Pittsburgh’s Jewish leaders to Trump: Stay away until you denounce white nationalism

Their letter said: "You yourself called the murderer evil, but yesterday’s violence is the direct culmination of your influence.”
October 29, 2018, 1:53pm
Pittsburgh’s Jewish leaders to Trump: Stay away until you denounce white nationalism

Nearly 20,000 people are siding with Pittsburgh’s Jewish leaders in an open letter demanding that President Trump stay away from Steel City until he fully denounces white nationalism and quits policies that harm immigrants and minority groups.

The letter was written and signed by members of Pittsburgh’s arm of Bend the Arc, a progressive Jewish organization, in light of the massacre of 11 Jewish people at the local Tree of Life synagogue Saturday during Shabbat morning services.

“For the past three years, your words and your policies have emboldened a growing white nationalist movement,” the members of the local Bend the Arc group wrote. “You yourself called the murderer evil, but yesterday’s violence is the direct culmination of your influence.”

The letter blames Trump for stoking anti-Jewish sentiment, and says he’s “not welcome” in Pittsburgh. Trump is planning to travel to the city to address the attack he called an “assault on humanity,” via Twitter.

While the president has denounced anti-Semitism, he hasn’t gone as far as condemning a white supremacist movement that has harbored racism and at times encouraged violence against minority groups. Instead, he blamed the “Fake News” in a tweet Monday morning for “the division and hatred that has been going on for so long in our Country,” adding, “actually, it is their Fake & Dishonest reporting which is causing problems far greater than they understand!”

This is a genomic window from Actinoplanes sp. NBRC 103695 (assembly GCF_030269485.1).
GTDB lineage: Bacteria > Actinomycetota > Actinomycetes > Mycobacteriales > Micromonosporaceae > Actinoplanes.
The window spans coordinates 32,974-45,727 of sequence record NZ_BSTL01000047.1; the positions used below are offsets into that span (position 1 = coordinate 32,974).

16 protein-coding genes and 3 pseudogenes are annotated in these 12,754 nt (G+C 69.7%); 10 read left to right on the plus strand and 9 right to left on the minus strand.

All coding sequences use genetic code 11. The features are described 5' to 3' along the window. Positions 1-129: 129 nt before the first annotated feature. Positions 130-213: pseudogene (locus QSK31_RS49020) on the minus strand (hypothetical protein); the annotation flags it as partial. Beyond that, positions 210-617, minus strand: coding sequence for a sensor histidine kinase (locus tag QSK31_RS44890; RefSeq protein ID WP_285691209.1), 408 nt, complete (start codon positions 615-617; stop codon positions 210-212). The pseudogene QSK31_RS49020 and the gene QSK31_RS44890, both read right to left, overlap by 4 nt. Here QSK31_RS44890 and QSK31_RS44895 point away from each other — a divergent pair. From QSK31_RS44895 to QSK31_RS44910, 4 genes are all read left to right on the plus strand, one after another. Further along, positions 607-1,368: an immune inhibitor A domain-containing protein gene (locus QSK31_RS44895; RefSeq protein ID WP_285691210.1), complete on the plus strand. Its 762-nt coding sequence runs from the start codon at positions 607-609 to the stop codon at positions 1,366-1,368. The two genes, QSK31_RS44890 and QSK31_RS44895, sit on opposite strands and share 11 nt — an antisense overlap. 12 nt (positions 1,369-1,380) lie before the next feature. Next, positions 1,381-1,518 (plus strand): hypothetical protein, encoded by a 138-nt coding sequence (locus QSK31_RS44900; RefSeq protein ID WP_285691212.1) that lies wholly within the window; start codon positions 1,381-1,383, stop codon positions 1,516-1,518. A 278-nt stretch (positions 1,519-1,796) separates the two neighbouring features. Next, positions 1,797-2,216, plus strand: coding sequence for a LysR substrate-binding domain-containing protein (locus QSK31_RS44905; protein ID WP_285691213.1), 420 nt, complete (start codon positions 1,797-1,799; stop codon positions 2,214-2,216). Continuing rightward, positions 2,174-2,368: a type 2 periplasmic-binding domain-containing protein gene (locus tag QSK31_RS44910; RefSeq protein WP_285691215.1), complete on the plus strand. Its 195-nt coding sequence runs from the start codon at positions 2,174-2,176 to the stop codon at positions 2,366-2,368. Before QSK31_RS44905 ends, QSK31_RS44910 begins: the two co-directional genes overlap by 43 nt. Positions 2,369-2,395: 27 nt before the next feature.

Similarly, Ivanka Trump’s head rabbi once expressed that he was “deeply troubled” by Trump’s lack of response to the deadly white supremacist rally in Charlottesville last year.

President Trump was also quick to say the shooting might have been a “different situation” if the synagogue had had an armed guard, echoing the response he given after other mass shootings. That suggestion was disputed by Pittsburgh’s mayor, Bill Peduto.

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The man suspected of carrying out the deadly mass shooting Saturday, 46-year-old Pittsburgh resident Robert Bowers, expressed anti-Semitic and racist views on the social media website Gab. He is said to have shouted “all Jews must die” before opening fire with three pistols and an AR-15 semiautomatic rifle on the Squirrel Hill synagogue. Bowers is expected to appear in court Monday on at least 23 state charges, including homicide, attempted homicide and aggravated assault against police officers, plus an additional 29 federal charges, according to the [Washington Post.

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“We feel like there have been multiple communities under attack in the United States from the vitriol that the president has been spreading,” Josh Friedman, a leader of Bend the Arc’s Pittsburgh chapter, told the Washington Post. “It was the Jewish community’s turn. Blowback from his words came and cost people’s lives, and we said enough is enough.”

Cover: Clifford Pearlman, of Center City, is among the hundreds attending an Interfaith Vigil of Solidarity and Hope at Rodeph Shalom in Philadelphia on Sunday, Oct. 28, 2018, in commemoration of the anti-Semitic attack at the Tree of Life Synagogue in Pittsburgh. (Tom Gralish/The Philadelphia Inquirer via AP)